Ijerph 18 01514 g001
Figure 2. Clarifying survey instruction; (A), (B) and (C) subparts of the question on participation in a given setting elicit information about Frequency, Level of Involvement and Caregivers’ desire for change in frequency, involvement and variety of activities in which the child participates respectively.
Figure 2. Clarifying survey instruction; (A), (B) and (C) subparts of the question on participation in a given setting elicit information about Frequency, Level of Involvement and Caregivers’ desire for change in frequency, involvement and variety of activities in which the child participates respectively.
Ijerph 18 01514 g002
Table 1. Adapted version of Applied Cross-Cultural Equivalence Framework (ACEF) [17].
Table 1. Adapted version of Applied Cross-Cultural Equivalence Framework (ACEF) [17].
Equivalence CriteriaDefinition of Criteria
Phase1: Qualitative focusConceptualThe relevance of the underlying domain
ItemAcceptability of items
SemanticConsistency of the meaning in the local language
OperationalSuitability of instructions, administration, formatting, design
Phase 2: Quantitative focusMeasurementEquivalence in the psychometric properties
Table 2. Sociodemographic table of caregivers and children in Phase 1 (n = 15).
Table 2. Sociodemographic table of caregivers and children in Phase 1 (n = 15).
Round 1 (n = 10)Round 2 (n = 5)
Caregiver education
Up to High school25
Employment status
Monthly Family Income
Below Minimum Wage (INR 10,000)23
Above Minimum Wage (INR 10,000)82
5–8 years71
8.1–12 years24
12.1–17 years10
Autism Spectrum Disorder30
Autism Spectrum Disorder and Global Developmental Delay10
Autism Spectrum Disorder and Intellectual Disability10
Cerebral Palsy10
Cerebral Palsy with Global Developmental Delay, Vision Impairment and Hearing Impairment01
Global Developmental Delay01
Global Developmental Delay and Learning Disability10
Global Developmental Delay and Cerebral Palsy10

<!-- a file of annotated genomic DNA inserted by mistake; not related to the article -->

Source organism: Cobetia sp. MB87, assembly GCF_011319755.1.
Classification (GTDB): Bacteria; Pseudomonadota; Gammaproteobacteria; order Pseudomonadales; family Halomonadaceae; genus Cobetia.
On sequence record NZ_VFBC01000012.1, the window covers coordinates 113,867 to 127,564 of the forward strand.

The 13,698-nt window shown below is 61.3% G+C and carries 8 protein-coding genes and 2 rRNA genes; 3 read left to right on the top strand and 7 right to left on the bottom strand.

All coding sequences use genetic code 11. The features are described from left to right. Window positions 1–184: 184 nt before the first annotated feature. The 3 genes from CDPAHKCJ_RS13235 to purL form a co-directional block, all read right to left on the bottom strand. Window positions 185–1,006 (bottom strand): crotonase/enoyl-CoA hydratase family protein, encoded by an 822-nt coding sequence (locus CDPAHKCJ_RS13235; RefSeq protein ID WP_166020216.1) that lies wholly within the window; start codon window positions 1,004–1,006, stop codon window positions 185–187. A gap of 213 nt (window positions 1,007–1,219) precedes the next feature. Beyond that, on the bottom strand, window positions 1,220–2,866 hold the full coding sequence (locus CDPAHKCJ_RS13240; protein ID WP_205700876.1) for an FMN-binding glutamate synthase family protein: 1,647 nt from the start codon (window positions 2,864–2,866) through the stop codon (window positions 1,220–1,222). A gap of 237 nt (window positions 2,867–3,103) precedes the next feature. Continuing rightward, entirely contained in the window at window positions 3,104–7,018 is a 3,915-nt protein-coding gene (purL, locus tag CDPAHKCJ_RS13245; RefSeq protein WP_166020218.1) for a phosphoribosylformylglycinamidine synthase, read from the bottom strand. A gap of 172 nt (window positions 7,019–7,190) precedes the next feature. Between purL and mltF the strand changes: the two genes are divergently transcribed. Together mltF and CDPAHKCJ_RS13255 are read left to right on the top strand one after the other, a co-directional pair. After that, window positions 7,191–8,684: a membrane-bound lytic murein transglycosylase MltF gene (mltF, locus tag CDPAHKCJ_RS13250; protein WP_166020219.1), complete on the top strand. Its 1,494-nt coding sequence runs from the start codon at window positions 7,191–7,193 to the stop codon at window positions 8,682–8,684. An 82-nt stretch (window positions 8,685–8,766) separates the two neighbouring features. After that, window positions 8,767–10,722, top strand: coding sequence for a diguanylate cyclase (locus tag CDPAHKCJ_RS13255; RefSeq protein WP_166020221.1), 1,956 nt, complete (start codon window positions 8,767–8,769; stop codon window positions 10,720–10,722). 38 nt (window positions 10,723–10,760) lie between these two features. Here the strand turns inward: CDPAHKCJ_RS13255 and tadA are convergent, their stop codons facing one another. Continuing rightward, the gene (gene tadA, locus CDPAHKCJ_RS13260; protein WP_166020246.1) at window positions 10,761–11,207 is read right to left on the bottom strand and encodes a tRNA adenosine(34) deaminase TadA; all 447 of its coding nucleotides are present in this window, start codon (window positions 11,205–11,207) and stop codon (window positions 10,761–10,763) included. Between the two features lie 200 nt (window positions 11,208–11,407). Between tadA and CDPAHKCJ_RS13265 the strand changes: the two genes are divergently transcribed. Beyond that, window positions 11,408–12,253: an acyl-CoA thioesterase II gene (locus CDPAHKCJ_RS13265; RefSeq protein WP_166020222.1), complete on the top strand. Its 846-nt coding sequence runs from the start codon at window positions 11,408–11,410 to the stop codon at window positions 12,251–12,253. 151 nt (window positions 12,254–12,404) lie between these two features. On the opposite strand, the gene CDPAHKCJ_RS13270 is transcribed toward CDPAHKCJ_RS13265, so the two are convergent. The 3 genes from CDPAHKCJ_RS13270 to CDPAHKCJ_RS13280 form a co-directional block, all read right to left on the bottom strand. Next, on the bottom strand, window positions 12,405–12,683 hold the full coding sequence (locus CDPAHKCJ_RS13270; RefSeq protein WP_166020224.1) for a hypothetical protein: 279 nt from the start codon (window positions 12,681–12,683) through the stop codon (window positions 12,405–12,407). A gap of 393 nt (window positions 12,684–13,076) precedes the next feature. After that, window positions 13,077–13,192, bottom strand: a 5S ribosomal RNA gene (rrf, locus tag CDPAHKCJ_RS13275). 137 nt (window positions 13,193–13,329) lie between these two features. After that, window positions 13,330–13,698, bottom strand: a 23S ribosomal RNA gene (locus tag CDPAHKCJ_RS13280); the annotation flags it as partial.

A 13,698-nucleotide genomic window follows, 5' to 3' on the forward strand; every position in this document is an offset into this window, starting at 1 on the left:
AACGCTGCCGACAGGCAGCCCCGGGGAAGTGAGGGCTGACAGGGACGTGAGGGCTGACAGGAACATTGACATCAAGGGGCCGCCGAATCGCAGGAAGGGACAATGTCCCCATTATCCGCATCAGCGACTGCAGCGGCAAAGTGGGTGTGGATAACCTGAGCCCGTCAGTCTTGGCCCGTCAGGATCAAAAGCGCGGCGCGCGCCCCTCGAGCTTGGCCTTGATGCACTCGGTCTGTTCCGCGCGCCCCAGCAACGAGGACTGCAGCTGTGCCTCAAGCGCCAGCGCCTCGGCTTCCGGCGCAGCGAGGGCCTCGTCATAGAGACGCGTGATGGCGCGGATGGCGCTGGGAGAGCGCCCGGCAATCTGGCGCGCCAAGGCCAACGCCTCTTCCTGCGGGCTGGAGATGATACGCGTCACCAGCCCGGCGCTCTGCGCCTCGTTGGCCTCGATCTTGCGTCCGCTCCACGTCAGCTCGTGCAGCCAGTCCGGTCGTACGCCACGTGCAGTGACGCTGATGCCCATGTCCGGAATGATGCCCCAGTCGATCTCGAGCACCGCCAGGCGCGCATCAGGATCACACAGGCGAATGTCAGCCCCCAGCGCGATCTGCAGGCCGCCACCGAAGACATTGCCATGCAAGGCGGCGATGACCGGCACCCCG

Attention Deficit Hyperactivity Disorder10
Language Disorder10
Learning Disability02
Intellectual Disability01
Table 3. Sociodemographic details of caregivers and children.
Table 3. Sociodemographic details of caregivers and children.
VariableCases (n = 65) n%Controls (n = 65) n%
Child Gender
Child Age (Mean = 8.7 years)
15.1 to 1823%46%
Autism Spectrum Disorder2132%--
Specific Learning Disability1726%--
Attention Deficit Hyperactivity Disorder1625%--
Global Developmental Delay1625%--
Child—Number of health conditions
Child—Number of functional limitations
Respondent relationship to the child
Respondent age (years)
Respondent education
High School Education or lower2640%2640%
Graduate/Diploma/technical training2538%2742%
Family income *
Above Minimum Wage (INR 10,000/136.5 USD)4772%5076.9%
Below Minimum Wage (INR 10,000/136.5 USD)1726%1015.3%
Language of PEM-CY
* Minimum wages of Maharashtra State is 10,000 INR.
Table 4. Group summary scores of children with (cases) and without disabilities (controls).
Table 4. Group summary scores of children with (cases) and without disabilities (controls).
. Cases (n = 65)Controls (n = 65) n = 130n = 130
MinMaxMeanSdMeanSdZ/T value *p-valueInternal consistency (Cronbach’s alpha)Effect size (Cohen’s d)